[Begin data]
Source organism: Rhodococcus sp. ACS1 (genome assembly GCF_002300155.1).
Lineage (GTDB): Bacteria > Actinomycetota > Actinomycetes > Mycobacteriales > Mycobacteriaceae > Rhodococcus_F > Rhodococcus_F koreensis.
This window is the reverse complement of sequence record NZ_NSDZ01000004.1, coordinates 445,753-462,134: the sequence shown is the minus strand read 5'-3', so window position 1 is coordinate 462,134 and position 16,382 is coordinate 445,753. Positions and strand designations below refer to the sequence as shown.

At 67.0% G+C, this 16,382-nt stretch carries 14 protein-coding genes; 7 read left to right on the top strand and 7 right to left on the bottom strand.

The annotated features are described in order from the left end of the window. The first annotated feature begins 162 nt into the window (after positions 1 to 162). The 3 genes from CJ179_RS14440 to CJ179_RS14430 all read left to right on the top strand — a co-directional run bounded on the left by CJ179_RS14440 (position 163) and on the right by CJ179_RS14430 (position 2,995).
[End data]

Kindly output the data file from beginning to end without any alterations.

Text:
Source organism: Rhodococcus sp. ACS1 (genome assembly GCF_002300155.1).
Lineage (GTDB): Bacteria > Actinomycetota > Actinomycetes > Mycobacteriales > Mycobacteriaceae > Rhodococcus_F > Rhodococcus_F koreensis.
This window is the reverse complement of sequence record NZ_NSDZ01000004.1, coordinates 445,753-462,134: the sequence shown is the minus strand read 5'-3', so window position 1 is coordinate 462,134 and position 16,382 is coordinate 445,753. Positions and strand designations below refer to the sequence as shown.

At 67.0% G+C, this 16,382-nt stretch carries 14 protein-coding genes; 7 read left to right on the top strand and 7 right to left on the bottom strand.

The annotated features are described in order from the left end of the window. The first annotated feature begins 162 nt into the window (after positions 1 to 162). The 3 genes from CJ179_RS14440 to CJ179_RS14430 all read left to right on the top strand — a co-directional run bounded on the left by CJ179_RS14440 (position 163) and on the right by CJ179_RS14430 (position 2,995).